The move culminates a multi-year effort by the associations to improve the visibility of the credit union movement. “When I was hired in 2004, the board of directors of the Colorado association put this move high on our agenda, and for obvious reasons,” said John Dill, president/CEO of CUAC/CUAW. “Our old headquarters in Arvada was a great facility when it was opened in 1972, but it no longer addressed two of our critical missions--advocacy and visibility.” The new facility will answer both of those needs while still providing the necessary parking and on-site training at the facility, which credit unions have come to expect from their statewide trade associations, Dill said. The new facility is also “right-sized” for the needs of CUAC/CUAW in the 21st century--containing approximately 23,000 square feet, or roughly half the size of the old facility in Arvada. “When we had functions such as check and item processing and office supplies, we needed that extra room in the suburbs,” Dill said. “In 2008, we need to be close to our elected officials and able to easily brand credit unions as the preferred financial service provider in our two states.” Known as the “Casa Grande” building, the historic 1929, four-story structure reflects an architectural design by Denver architect and master builder Walter H. Simon. The facility was Class C office condos before it was purchased by the credit union group. An old underground parking garage has been renovated and will be used as a state-of-the-art training facility, which will be named “The Sterner Center,” after Bill Sterner, the recently deceased chairman of CUAC. The building is owned by Credit Union Strategic Partners (CUSP), the league service corporation that services both Colorado and Wyoming. The cost of the renovation was paid out of the reserve funds of CUSP. “The associations offered old furniture, shelving, file cabinets and supplies to the credit unions in Colorado and Wyoming, and several smaller ones took advantage of that offer,” said Dill. The old facility has been sold to an investor and will be occupied by a charter school. The associations will plan a grand opening later in the summer, and will host VIPs and other credit union leaders at the facility during the Democratic National Convention in Denver in August.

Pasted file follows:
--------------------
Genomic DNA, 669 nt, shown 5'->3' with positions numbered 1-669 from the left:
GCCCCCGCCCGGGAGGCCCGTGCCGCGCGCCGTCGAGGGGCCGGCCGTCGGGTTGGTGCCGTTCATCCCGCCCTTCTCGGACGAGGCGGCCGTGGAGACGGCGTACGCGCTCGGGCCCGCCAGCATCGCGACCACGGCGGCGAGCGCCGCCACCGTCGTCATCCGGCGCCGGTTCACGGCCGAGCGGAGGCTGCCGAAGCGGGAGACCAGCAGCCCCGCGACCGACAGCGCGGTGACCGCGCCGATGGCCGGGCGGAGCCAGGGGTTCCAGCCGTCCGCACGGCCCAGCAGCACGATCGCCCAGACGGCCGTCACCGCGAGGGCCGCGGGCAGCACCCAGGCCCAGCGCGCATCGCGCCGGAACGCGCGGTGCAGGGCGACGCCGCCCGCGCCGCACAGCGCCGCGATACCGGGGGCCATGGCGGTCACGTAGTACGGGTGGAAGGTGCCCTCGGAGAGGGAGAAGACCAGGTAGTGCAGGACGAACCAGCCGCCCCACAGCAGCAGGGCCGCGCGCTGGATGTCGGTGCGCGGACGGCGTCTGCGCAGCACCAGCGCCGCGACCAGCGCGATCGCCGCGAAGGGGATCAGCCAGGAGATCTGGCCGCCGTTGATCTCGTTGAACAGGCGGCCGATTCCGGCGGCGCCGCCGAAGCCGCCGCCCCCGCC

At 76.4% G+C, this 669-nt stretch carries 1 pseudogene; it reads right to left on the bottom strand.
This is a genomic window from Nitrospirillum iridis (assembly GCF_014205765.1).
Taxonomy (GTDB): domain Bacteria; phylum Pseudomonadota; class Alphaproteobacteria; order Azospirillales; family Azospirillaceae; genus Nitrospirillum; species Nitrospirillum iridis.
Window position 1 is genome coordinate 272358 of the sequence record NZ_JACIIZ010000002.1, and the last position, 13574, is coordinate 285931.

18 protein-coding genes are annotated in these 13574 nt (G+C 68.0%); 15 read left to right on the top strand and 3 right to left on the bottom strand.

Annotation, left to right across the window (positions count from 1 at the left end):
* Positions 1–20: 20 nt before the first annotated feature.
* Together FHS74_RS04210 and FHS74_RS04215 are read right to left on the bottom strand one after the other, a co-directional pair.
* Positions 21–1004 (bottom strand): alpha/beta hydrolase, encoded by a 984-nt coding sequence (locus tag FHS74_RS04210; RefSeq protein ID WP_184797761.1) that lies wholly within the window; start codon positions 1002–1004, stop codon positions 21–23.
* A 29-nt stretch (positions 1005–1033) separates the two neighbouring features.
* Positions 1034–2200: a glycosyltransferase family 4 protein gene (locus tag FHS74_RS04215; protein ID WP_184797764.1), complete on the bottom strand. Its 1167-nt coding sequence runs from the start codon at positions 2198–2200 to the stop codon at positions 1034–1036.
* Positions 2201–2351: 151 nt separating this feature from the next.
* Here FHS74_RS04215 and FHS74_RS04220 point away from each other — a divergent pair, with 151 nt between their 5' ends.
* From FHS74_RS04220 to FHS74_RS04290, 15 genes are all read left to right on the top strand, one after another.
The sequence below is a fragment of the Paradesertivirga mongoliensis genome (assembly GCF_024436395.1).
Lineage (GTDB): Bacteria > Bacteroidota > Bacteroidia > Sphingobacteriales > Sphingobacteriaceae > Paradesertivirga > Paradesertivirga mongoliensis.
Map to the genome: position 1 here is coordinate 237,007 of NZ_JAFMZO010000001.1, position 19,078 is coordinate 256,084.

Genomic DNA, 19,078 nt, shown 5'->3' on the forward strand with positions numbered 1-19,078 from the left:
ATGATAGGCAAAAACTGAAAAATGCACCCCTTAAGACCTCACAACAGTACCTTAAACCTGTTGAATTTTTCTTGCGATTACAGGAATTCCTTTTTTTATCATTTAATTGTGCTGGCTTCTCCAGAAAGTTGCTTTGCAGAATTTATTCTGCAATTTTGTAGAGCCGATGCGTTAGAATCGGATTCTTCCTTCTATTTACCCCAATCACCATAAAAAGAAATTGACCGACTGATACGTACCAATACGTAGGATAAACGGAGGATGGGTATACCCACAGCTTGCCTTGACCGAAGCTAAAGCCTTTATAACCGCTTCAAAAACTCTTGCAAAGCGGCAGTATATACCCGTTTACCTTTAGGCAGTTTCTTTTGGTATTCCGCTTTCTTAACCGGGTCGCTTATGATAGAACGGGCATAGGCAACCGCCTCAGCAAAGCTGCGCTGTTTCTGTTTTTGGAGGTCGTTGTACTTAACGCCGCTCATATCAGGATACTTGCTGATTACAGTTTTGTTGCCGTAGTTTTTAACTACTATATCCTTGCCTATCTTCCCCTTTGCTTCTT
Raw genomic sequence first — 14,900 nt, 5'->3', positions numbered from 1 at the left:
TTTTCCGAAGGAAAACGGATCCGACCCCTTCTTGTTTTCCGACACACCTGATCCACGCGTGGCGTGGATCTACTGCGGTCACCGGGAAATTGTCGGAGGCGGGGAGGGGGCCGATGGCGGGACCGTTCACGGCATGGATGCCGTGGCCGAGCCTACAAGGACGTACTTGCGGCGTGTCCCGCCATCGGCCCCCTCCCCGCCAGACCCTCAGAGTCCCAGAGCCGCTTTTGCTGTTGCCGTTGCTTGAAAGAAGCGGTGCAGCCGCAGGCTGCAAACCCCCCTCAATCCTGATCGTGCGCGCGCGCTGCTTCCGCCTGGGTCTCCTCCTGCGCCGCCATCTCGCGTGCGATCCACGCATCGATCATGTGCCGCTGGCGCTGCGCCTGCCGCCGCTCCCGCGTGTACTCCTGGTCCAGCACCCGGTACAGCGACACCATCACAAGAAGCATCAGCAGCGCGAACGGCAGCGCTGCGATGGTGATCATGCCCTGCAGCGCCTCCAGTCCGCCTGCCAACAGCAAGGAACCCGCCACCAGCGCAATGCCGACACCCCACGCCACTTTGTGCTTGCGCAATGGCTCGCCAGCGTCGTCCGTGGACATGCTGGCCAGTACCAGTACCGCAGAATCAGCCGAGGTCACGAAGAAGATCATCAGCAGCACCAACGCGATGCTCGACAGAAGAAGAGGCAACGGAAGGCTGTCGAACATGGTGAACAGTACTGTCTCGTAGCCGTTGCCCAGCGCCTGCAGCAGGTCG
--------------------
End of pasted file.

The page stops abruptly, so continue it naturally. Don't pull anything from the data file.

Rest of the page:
N.J. CUs help families send Web greetings to soldier dads